U.N. military officials said Tuesday that almost two weeks of NATO bombing have failed to eliminate the Bosnian Serbs’ threat against Sarajevo and, because of target restrictions, show little promise of quickly forcing them to lift their siege.
In the eyes of military observers here, the limited scope of the NATO campaign goes a long way to explain why Ratko Mladic, the separatist Serbs’ military leader, persists in defying NATO and U.N. demands to withdraw his arsenal of more than 300 artillery pieces from the hills and mountains around the Bosnian capital - one of the main conditions set down for a halt to the bombing. “NATO is operating with one hand tied,” a senior U.N. military officer said. “If I were Mladic, I would resist to the last.”
The United Nations based its assessment partly on the Serbs’ large reserves of ammunition, along with their ability to resupply themselves and to repair damaged facilities. Furthermore, officers here said, the limits NATO places on its attacks guarantee the Serbs have room to persevere.
Few airstrikes have been directed against front-line units that generally keep three weeks’ worth of ammunition and other supplies close by - including the artillery ringing Sarajevo. NATO has specifically placed those targets off-limits so as not to be seen as trying to strategically affect the outcome of the war.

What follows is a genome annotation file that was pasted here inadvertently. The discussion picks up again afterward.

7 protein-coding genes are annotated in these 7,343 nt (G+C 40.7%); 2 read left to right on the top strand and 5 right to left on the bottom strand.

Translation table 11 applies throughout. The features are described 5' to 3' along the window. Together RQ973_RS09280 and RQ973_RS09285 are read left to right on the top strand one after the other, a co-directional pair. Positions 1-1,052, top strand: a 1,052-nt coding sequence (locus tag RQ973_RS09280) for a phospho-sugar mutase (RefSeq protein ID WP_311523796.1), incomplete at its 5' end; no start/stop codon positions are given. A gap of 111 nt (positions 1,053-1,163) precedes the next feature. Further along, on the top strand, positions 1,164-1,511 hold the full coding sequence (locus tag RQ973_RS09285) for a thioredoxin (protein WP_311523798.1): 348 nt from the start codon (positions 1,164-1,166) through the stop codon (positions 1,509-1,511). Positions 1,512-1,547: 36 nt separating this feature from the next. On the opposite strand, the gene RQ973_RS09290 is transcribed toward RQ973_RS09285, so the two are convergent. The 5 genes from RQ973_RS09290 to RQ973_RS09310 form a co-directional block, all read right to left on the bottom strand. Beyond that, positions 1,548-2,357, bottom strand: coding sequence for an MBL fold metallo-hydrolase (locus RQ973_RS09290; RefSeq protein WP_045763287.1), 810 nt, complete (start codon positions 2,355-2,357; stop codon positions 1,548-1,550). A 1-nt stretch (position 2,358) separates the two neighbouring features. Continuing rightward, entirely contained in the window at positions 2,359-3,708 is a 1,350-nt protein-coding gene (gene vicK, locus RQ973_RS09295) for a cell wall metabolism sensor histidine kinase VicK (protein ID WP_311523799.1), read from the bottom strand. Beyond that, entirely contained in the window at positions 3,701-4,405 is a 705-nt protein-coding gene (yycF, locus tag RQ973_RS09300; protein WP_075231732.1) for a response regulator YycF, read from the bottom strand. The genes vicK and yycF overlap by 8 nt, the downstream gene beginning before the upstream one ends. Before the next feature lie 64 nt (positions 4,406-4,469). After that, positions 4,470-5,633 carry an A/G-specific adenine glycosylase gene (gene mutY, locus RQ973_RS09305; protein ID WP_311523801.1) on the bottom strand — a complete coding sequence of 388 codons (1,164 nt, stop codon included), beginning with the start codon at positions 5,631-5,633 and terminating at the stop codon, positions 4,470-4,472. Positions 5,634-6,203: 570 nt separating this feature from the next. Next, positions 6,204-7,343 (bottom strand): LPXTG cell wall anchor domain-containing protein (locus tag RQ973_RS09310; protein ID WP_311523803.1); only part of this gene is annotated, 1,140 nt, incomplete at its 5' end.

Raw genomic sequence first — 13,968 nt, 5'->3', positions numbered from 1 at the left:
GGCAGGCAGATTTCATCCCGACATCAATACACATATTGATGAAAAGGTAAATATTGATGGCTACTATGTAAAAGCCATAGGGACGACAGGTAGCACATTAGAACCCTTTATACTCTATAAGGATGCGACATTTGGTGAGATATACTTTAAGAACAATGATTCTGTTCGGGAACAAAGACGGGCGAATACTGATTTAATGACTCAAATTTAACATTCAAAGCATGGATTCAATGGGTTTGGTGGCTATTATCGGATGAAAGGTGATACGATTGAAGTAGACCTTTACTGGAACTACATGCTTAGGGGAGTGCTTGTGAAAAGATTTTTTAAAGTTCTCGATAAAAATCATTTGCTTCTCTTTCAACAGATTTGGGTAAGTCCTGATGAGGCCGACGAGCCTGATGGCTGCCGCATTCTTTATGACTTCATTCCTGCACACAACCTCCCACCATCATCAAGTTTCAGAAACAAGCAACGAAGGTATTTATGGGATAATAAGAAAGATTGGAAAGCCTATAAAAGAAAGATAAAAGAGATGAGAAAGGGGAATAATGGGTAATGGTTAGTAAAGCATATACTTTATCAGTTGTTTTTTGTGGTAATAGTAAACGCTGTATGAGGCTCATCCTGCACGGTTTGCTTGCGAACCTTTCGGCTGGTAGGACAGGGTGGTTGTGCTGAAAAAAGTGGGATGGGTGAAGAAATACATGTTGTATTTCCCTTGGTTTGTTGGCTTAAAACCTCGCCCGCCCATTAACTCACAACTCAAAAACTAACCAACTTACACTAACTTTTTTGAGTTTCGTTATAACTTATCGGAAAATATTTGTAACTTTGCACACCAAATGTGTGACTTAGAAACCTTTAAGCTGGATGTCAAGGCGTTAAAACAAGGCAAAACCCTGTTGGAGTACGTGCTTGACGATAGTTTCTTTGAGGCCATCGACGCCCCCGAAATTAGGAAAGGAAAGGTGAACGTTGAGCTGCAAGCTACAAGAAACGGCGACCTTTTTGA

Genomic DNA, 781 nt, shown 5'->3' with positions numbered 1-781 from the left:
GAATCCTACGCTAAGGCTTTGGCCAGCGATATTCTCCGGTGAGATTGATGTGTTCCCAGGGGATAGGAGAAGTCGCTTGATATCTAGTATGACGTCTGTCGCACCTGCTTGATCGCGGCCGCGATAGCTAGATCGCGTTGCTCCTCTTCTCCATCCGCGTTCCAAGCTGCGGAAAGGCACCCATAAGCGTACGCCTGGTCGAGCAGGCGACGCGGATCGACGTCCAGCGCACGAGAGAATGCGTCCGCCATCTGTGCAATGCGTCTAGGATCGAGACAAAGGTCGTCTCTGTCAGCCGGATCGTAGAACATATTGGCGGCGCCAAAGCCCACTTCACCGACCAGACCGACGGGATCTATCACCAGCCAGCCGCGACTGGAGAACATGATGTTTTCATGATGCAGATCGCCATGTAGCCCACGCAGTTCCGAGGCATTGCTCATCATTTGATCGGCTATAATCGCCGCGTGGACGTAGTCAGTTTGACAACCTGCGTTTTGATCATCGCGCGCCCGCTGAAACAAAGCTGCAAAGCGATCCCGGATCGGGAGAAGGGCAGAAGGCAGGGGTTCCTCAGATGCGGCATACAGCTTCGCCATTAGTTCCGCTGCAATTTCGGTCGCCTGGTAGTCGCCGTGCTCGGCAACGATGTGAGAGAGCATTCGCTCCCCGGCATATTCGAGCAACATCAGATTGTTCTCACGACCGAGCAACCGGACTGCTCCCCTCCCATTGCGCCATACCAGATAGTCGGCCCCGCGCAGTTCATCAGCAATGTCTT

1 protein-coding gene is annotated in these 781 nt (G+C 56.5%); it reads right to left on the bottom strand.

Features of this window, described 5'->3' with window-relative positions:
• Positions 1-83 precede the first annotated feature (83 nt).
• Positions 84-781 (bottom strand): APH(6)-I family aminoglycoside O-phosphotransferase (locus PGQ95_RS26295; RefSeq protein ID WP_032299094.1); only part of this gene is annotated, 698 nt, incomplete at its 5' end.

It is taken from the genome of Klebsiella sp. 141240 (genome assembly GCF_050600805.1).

Storage facilities and gun placements in civilian areas are also untouchable, because of fears of killing non-combatants. No strikes have been organized against civilian factories, power stations or other non-military targets, although some damage to civilian facilities has been reported.
An expansion of targets would require a new NATO political decision in Brussels. Unified NATO backing apparently has remained strong for the current target menu but could be strained by any escalation, U.N. officials here said.
NATO staff officers in Naples, the alliance’s southern headquarters, reported that continuing fair weather permitted a steady procession of bombing strikes Tuesday to batter targets around Sarajevo. Between dawn Monday and noon Tuesday, 76 planes bombed what has become the customary array of ammunition dumps, communications facilities and storage depots.
As the campaign closes out its second week, NATO pilots have flown over Bosnia with more than 3,200 sorties - one flight by one plane - according to the Naples air operations officer, Group Capt. Trevor Murray.
Pentagon officials in Washington reported that the cruise missile attack Sunday against Serb air defenses in northwest Bosnia succeeded in destroying the two targets assigned to the 13 missiles. An early warning radar facility and a radio relay station were rendered inoperable by the attack, the officials said, basing their account on reconnaissance photos.